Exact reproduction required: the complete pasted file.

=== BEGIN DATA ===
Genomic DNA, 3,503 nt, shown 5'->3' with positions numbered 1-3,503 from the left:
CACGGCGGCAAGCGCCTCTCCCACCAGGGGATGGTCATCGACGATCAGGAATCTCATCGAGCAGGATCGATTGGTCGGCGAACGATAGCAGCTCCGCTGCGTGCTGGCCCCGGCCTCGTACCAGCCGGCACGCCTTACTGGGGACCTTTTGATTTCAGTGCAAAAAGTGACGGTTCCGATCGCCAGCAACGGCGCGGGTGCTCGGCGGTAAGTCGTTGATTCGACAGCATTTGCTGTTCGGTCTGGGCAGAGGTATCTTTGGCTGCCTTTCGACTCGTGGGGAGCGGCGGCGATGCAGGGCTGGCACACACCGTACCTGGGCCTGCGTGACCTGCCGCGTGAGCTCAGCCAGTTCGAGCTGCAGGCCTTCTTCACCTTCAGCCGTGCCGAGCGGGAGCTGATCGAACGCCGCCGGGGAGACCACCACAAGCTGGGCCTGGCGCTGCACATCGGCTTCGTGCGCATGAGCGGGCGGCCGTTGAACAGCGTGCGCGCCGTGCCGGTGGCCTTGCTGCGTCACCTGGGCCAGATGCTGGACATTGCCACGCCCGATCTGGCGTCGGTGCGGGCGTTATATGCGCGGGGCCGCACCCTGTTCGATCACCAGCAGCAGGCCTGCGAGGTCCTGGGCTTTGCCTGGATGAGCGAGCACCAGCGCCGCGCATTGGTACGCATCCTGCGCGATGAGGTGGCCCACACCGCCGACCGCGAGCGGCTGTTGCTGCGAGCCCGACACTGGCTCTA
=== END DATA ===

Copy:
Genomic DNA, 3,503 nt, shown 5'->3' with positions numbered 1-3,503 from the left:
CACGGCGGCAAGCGCCTCTCCCACCAGGGGATGGTCATCGACGATCAGGAATCTCATCGAGCAGGATCGATTGGTCGGCGAACGATAGCAGCTCCGCTGCGTGCTGGCCCCGGCCTCGTACCAGCCGGCACGCCTTACTGGGGACCTTTTGATTTCAGTGCAAAAAGTGACGGTTCCGATCGCCAGCAACGGCGCGGGTGCTCGGCGGTAAGTCGTTGATTCGACAGCATTTGCTGTTCGGTCTGGGCAGAGGTATCTTTGGCTGCCTTTCGACTCGTGGGGAGCGGCGGCGATGCAGGGCTGGCACACACCGTACCTGGGCCTGCGTGACCTGCCGCGTGAGCTCAGCCAGTTCGAGCTGCAGGCCTTCTTCACCTTCAGCCGTGCCGAGCGGGAGCTGATCGAACGCCGCCGGGGAGACCACCACAAGCTGGGCCTGGCGCTGCACATCGGCTTCGTGCGCATGAGCGGGCGGCCGTTGAACAGCGTGCGCGCCGTGCCGGTGGCCTTGCTGCGTCACCTGGGCCAGATGCTGGACATTGCCACGCCCGATCTGGCGTCGGTGCGGGCGTTATATGCGCGGGGCCGCACCCTGTTCGATCACCAGCAGCAGGCCTGCGAGGTCCTGGGCTTTGCCTGGATGAGCGAGCACCAGCGCCGCGCATTGGTACGCATCCTGCGCGATGAGGTGGCCCACACCGCCGACCGCGAGCGGCTGTTGCTGCGAGCCCGACACTGGCTCTA